The Federal Bureau of Investigation contacted the New York City Police Department about an investigation into whether News Corp. (NWSA) employees tried to hack the phones of victims of the Sept. 11 terrorist attacks, a police spokesman said.
The Daily Mirror, a U.K. newspaper that competes with News Corp. publications, said that an unidentified former New York police officer claimed that News of the World reporters offered to pay to get the phone records of Sept. 11 victims. The former officer, now working as a private investigator, turned down the job, according to the July 15 Daily Mirror article.
Norman Siegel, a New York lawyer representing about 20 families of Sept. 11 victims, said he wrote yesterday to FBI Director Robert Mueller, offering access to victims’ telephone records in order to determine if any were improperly accessed. Siegel also requested a meeting with Attorney General Eric Holder “to ascertain the scope, goals and timetable of the inquiry” and said he hasn’t yet heard back from authorities.
“The story in the Daily Mirror said that the police officer turned down the request and said affirmatively that no hacking took place,” Siegel said in a phone interview today. “We’re not accusing anyone of any wrongdoing, but if illegal hacking occurred in the U.K. we need to know if that happened here. But let’s see what the facts are first.”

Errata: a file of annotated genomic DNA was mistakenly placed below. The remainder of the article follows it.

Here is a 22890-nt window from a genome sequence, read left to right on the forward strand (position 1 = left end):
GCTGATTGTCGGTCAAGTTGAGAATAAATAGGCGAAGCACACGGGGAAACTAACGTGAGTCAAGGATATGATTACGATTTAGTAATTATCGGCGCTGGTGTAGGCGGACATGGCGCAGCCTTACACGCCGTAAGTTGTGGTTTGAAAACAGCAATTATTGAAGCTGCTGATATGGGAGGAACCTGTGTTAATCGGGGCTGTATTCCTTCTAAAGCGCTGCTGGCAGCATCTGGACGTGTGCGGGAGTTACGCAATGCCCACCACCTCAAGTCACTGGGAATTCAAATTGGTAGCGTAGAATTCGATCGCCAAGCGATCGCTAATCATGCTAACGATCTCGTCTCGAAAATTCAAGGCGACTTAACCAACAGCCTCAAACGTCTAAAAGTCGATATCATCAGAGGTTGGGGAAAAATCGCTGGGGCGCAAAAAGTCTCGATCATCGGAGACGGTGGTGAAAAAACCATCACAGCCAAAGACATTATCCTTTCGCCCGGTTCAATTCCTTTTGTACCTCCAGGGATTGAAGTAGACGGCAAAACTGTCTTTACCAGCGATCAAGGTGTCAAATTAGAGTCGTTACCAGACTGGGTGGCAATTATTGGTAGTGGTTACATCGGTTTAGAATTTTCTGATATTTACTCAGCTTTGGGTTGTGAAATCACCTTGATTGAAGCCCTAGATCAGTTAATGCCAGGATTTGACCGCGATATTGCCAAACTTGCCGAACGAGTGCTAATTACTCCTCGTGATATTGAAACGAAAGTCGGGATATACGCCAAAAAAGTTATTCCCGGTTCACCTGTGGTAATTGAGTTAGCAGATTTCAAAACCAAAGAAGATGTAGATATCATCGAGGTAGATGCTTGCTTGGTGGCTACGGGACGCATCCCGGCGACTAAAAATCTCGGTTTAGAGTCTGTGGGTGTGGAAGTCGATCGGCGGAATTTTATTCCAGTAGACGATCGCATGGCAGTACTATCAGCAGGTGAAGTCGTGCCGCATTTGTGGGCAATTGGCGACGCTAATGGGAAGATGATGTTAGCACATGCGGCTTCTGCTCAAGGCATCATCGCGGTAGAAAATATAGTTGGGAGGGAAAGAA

Siegel said he’d also written to Representative John Conyers, a Michigan Democrat on the House Judiciary Committee, on behalf of the families.
The NYPD has no information to confirm the Mirror story and isn’t conducting its own investigation, said Paul Browne, a department spokesman. News Corp. (NWS) Chairman Rupert Murdoch today denied any knowledge of phone hacking and payments to police at News of the World, blaming “people I trusted” during three hours of questioning by British lawmakers.
“We’ll be ready to assist in any way, but we at this point don’t have any information as to whether that account is true,” Browne said in a telephone interview.
The FBI said on July 15 that it had started a probe into possible attempts to hack into Sept. 11 victims’ phones after U.S. Representative Peter King, the Republican chairman of the House Committee on Homeland Security, asked Mueller to investigate the company.
The phone-hacking scandal escalated on July 4, when the Guardian newspaper reported that the News of the World had intercepted and deleted voice mails of a murdered schoolgirl, Milly Dowler. Two of the U.K.’s most senior policemen have resigned and Prime Minister David Cameron, who employed a former News of the World editor as his director of communications, cut short a trip to Africa to make a statement to Parliament tomorrow.
The scandal led News Corp. to abandon its $12.6 billion (7.8 billion-pound) bid for full control of British Sky Broadcasting Group Plc (BSY) and close the 168-year-old News of the World.
Bloomberg LP, the parent of Bloomberg News, competes with News Corp. units in providing financial news and information.
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